MADISONVILLE, Ky. (KT) – A Kentucky Baptist pastor says Gov. Andy Beshear isn’t telling the whole story about a church in Hopkins County that has been blamed for spreading the coronavirus, and it is giving the entire region a stigma.
Kevin Maples, the pastor of First Baptist Church Madisonville, said the government singling out churches clearly violates the Constitutional rights of separation of church and state.
Beshear has made multiple references during his daily briefings to the revival at the Hopkins County church, which Maples didn’t identify by name but did say wasn’t Southern Baptist. The governor has said, “from one revival in Hopkins County we’ve seen 54 cases and six deaths.”
Maples said while those numbers may be true, the church’s revival service was March 15 before there were any mandates from the state or before the Center for Disease Control recommended groups of 10 or more not gather.
The following day, after Gov. Beshear closed restaurants and bars, the church canceled the remainder of the revival services, he said.
“As he tells the story, he leaves out key details, such as time frame,” Maples said. “He left people to assume the church was meeting last week after everybody else had closed. On that Wednesday before (March 15), the governor recommended that churches not meet. That was the first action out of his mouth. Nobody I know took him seriously because he hadn’t closed any businesses.”
He said the church in question shut down the revival, “going above and beyond any executive order,” the day Beshear did close restaurants and bars. “They really should be commended for that,” Maples said. “None of us are disease experts. Give people some credit for trying to do in good faith the best thing they could do in the moment.”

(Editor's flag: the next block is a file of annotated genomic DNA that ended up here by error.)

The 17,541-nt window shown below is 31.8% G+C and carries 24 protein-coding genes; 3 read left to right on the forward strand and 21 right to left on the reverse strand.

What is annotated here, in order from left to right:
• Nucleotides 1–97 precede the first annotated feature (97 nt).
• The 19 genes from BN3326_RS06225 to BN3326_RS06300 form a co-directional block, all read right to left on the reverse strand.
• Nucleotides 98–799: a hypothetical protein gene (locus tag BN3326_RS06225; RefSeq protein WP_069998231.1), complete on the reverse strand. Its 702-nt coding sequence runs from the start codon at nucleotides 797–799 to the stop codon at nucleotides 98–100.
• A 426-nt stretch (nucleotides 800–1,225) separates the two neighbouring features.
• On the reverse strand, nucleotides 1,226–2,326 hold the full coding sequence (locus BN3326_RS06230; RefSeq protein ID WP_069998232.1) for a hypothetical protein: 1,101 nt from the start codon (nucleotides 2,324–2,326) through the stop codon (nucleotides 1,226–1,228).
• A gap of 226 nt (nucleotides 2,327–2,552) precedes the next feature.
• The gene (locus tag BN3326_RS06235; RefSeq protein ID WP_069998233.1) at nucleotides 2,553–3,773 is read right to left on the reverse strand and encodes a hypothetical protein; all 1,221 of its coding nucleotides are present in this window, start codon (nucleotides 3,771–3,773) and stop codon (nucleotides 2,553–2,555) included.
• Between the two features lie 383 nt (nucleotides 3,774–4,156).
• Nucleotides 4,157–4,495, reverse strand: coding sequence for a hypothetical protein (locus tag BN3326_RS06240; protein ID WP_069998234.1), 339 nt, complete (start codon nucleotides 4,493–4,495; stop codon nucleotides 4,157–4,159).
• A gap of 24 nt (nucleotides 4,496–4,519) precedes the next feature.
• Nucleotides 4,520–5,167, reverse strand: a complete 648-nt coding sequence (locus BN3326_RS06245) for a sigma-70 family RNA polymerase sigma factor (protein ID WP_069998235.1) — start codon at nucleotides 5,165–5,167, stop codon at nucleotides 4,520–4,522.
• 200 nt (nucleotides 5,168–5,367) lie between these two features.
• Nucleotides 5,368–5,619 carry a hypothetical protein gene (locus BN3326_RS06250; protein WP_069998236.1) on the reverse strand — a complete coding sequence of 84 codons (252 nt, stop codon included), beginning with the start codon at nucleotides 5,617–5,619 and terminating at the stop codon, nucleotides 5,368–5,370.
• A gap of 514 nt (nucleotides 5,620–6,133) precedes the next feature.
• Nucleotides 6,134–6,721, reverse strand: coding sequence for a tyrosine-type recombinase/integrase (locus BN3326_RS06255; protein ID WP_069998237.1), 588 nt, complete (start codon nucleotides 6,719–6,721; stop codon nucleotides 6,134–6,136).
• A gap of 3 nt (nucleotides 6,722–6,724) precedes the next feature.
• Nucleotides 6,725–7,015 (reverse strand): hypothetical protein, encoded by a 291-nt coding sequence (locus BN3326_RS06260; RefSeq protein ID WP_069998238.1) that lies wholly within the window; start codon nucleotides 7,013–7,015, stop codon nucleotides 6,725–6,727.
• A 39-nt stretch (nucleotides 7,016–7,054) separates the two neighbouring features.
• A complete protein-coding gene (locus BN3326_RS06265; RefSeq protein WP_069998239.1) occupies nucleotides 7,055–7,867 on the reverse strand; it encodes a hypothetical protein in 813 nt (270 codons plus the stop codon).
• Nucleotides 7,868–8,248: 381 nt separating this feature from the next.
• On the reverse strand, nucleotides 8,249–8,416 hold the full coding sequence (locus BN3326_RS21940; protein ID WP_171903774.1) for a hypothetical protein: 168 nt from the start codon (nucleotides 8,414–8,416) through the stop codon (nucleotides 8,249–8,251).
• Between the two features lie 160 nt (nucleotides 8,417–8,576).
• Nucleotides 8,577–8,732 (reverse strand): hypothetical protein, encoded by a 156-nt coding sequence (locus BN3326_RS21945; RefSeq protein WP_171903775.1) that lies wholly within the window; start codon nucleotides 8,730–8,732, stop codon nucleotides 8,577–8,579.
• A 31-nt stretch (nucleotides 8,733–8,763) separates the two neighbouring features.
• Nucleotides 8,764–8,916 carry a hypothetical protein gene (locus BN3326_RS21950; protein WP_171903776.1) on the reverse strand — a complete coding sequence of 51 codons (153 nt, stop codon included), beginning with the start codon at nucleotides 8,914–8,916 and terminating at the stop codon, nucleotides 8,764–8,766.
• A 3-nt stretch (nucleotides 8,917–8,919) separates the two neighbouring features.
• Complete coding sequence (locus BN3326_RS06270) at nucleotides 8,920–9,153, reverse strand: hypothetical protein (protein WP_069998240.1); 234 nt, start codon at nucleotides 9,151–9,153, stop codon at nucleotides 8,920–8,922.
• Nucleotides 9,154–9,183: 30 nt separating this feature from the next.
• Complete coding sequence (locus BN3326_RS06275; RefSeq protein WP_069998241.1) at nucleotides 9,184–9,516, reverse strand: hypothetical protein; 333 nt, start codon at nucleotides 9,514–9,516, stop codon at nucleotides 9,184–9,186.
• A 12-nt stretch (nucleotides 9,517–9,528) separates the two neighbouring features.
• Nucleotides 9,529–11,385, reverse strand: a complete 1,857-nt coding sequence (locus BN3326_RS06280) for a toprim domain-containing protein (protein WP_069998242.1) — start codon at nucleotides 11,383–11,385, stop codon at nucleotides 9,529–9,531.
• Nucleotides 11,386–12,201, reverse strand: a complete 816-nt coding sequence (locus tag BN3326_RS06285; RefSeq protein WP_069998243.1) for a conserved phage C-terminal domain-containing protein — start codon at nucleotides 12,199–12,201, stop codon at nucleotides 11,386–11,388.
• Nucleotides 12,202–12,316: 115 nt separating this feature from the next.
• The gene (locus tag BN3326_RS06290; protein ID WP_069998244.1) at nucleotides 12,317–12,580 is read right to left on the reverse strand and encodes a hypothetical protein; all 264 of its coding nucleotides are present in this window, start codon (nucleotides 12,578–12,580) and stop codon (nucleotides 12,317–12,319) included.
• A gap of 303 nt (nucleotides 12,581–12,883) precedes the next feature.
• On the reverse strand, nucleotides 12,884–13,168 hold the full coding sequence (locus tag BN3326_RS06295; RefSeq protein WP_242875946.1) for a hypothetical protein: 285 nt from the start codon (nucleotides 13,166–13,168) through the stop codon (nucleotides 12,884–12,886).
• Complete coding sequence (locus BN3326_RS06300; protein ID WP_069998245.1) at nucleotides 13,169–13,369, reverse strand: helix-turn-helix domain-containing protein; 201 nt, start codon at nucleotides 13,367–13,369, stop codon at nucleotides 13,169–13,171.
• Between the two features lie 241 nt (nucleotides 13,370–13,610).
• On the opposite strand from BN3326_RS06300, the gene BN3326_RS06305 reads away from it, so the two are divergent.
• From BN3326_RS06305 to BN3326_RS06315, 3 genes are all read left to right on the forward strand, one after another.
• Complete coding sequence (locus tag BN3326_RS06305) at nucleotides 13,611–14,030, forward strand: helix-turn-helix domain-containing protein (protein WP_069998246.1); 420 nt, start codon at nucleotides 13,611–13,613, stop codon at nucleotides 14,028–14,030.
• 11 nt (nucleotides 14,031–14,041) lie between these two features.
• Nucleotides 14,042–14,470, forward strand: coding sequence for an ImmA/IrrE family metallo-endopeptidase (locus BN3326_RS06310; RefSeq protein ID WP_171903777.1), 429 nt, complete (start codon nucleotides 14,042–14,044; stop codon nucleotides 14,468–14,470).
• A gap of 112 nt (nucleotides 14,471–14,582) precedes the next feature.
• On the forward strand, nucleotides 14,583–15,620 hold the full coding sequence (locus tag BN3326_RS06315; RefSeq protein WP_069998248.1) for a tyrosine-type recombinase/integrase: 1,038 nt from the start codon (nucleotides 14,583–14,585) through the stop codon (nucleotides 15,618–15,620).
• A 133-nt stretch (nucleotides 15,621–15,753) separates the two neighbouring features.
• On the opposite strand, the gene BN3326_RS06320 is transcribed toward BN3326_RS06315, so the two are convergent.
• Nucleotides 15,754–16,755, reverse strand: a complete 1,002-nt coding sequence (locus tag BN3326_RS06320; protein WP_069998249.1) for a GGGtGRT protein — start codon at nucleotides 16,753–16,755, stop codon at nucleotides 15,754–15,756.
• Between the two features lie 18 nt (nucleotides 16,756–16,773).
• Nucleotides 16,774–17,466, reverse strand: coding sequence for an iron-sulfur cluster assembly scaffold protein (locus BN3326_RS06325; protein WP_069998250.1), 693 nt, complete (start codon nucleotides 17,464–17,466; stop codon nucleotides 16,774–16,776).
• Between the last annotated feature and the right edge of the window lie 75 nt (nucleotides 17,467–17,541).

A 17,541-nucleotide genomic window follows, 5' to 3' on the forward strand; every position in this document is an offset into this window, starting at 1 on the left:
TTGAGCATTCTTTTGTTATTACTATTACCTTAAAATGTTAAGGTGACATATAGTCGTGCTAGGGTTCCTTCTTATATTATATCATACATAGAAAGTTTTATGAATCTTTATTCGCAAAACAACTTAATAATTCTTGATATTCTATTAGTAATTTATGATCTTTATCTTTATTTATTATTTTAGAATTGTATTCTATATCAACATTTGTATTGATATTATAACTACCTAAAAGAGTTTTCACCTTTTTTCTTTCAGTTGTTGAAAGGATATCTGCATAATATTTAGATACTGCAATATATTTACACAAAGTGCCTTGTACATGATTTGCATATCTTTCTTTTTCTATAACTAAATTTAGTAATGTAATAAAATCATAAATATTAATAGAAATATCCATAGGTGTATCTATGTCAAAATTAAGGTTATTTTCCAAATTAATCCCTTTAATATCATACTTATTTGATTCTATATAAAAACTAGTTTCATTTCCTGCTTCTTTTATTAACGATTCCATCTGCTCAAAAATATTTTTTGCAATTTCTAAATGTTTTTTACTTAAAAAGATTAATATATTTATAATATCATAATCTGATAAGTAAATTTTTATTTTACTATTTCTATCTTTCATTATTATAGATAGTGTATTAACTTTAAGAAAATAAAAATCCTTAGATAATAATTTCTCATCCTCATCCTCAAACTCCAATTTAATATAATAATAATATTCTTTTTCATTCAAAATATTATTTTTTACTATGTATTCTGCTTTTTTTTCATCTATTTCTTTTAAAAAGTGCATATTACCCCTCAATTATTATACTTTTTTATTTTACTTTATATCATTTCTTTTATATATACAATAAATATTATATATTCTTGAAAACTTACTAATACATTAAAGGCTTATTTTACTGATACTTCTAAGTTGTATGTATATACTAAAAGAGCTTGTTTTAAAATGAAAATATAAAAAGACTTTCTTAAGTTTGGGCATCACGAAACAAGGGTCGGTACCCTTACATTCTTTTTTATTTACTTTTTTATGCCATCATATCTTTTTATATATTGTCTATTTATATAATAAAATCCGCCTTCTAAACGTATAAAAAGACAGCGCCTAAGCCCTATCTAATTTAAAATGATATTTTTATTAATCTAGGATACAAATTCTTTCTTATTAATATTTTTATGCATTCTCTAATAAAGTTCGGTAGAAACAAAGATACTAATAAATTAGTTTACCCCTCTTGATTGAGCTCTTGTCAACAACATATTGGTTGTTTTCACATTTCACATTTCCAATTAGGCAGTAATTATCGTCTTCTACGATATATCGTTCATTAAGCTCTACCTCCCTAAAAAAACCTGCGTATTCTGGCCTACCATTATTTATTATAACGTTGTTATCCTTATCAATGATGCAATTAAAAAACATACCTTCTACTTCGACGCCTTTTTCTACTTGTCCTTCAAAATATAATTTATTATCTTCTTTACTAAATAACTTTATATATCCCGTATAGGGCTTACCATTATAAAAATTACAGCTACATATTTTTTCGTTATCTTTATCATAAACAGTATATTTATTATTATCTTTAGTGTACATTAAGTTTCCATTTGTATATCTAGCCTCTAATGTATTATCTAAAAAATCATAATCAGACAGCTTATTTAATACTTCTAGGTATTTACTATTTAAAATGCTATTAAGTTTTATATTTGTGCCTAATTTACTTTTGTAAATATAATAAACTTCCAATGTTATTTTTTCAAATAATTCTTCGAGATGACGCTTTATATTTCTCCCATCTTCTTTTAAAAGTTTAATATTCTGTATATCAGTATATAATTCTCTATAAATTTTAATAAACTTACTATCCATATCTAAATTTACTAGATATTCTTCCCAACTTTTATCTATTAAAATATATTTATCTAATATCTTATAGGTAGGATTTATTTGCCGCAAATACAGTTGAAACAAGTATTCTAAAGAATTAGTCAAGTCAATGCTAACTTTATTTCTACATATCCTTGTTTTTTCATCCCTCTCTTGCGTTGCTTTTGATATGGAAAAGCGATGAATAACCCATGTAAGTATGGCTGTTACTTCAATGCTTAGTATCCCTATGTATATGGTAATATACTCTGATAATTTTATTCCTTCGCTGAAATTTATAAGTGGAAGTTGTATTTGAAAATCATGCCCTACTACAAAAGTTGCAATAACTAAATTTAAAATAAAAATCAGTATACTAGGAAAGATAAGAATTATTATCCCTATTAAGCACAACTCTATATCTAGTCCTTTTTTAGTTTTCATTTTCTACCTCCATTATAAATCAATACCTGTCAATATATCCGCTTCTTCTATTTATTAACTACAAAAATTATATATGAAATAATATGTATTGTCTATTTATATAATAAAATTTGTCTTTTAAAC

Maples said Beshear implied it was more dangerous to go to church even when the malls, theaters and gyms remained open.
“I’m not going to claim to know his motives – he may have had very good motives – but I think he needs to be more respectful of churches.”
Beshear mentioned the Hopkins County revival on April 9, four days before Easter and more than three weeks after it happened, as an example of what can happen with mass gatherings. He reported then of the 54 confirmed cases and six deaths linked to the revival.
The Hopkins County Health Department said the revival service spurned cases in Warren, Muhlenberg, and Clark counties. A nursing home in Hopkins County was also tied to the services, the health department said.
Beshear cited it as an example of how easily the coronavirus can spread in a community or even multiple communities, as he tried to convince churchgoers to stay home on Easter.
Maples said the constant reminders from Gov. Beshear of the Hopkins County church’s revival has bled over to the rest of the Madisonville community, even though churches throughout the region were complying with guidelines and having online services only.
Madisonville has been a particularly hard-hit community with the coronavirus, but Maples said many cases have come from GE, which is an essential business because it builds military aircraft parts.
“What people say in response to that is someone who attended the revival went to GE and spread it,” he said. “I’ve not heard anybody in leadership blame GE for the spread of the virus and I’m not saying they’re at fault. But there’s some faulty logic here. No one asks who brought it to the church? If you’re going to track back to where everybody got it, you have to look back further than the church.”
Maples has compassion for the church and its members who are grieving while having to endure negative publicity heaped on them by the governor on multiple occasions.
“Nobody in that church wanted to make anybody sick or have them pass away,” he said. “I wonder if he has thought about how people who attend that church or live in the community feel about the attention drawn upon them?”
Maples said churches in Madisonville have followed the CDC and state guidelines since the executive orders were handed down.
“We live in a democratic government with a Constitution,” he said. “We don’t have the freedom to do anything we want to do. We still have to follow the law. I don’t think any church needs to be meeting. That’s not the issue. Everybody in our region believes that. I told some in our area if anybody is meeting in-person, I will be glad to call them and try to reason with them.”
On a social media post, Maples said this: “No one in Hopkins County wanted to get this virus or spread it, let alone die from it. The governor needs to stop blaming them for it.”